This is another mashup, with the regular Writer’s Workshop combining with Wednesdays for my Wife, because Mary suggested this.
Grandma Holton and I, circa 1972 (Photo: Fabulous Auntie Jill)
I talk about Grandma Holton a lot here, mostly because she was such a great person and loved me, and, when Mary joined the family, her as well. She was just that kind of person. After Dad died, Mom considered moving us to California, but decided not to, because she didn’t want to leave Grandma. And I’m happy she felt that way.
Once, Grandma invited Mary and me over for brunch. When we got to her apartment, she and her sister Florence invited us back to the dining room, where she had laid out a spread, complete with ham steak, eggs, coffee cake, hash browns, toast, coffee, and, because she knew Mary liked tomatoes, sliced tomatoes. Now, Grandma and Florence were older women, and many years before Grandma had terrible ulcers and had three-quarters of her stomach removed, so neither of them ate too much. However, there must have been enough food for a battalion there. When I say there were sliced tomatoes, I think Grandma had bought the two biggest tomatoes at the store and sliced both of them. The ham steak was the size I used to buy for Mom and the three of us boys, and there was enough coffee cake to put a person into hypoglycemic shock.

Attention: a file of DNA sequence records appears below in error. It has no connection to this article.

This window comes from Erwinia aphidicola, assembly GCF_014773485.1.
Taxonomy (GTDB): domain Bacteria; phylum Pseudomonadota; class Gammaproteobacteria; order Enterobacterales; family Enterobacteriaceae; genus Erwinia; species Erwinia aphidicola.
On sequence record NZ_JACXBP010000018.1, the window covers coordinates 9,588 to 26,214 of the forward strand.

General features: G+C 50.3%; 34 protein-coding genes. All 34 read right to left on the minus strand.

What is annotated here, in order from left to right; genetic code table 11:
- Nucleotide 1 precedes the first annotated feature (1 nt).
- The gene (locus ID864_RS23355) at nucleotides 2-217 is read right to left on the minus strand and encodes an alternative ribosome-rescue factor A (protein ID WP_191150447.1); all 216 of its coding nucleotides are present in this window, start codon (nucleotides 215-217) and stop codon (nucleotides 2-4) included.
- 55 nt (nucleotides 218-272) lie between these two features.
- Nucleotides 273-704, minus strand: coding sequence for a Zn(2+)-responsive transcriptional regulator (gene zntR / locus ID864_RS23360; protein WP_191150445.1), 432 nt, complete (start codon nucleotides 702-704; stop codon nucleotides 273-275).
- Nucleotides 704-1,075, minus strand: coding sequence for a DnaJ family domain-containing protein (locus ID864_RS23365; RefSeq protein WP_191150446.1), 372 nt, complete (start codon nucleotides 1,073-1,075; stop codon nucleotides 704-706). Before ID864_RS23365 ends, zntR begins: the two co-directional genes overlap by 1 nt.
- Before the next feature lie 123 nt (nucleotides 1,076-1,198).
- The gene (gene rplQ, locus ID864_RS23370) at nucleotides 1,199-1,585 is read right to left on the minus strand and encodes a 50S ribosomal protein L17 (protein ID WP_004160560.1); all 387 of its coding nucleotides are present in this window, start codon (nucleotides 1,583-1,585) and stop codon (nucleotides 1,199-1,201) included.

Grandma said, “You two get started, I have to get the coffee. And remember, I don’t want any leftovers!”
Mary poked me after the two ladies had gone into the kitchen. “I’ll work on the tomatoes, you work on the ham.” She knew by then that, when Grandma was cooking and asked if you wanted more, you didn’t say, “No thank you, Grandma, I’m full,” you said “I surrender!”
About an hour later, we finished, and had done a good job of not leaving any leftovers. I was feeling a little bloated, and I’m sure Mary was as well. That’s when Grandma said, “Johnny, I have one egg left. Can I hard-boil it for you?”
I love hard-boiled eggs, and Grandma was the only person I knew who could (or would) make them, but I was stuffed. “Grandma, really, I’m stuffed…”
“Please, Johnny, I have one egg left, and we won’t eat it. Won’t you have it?”
How could I refuse? “Sure, I’d love it.”
She went to the kitchen and put the egg on to boil and came back, and we sat and talked and had a wonderful time. All of a sudden, out in the kitchen, we hear
It startled all of us, even Grandma, who was quite hard of hearing. She sprang from her chair and trotted out to the kitchen. A minute later, we hear her cackling, and she came back into the room with the pieces of the egg.
“I’m sorry, John, but we were having such a good time talking I completely forgot about your egg!”
It’s memories like this that make me realize how much I miss her. They don’t make ’em like Grandma anymore.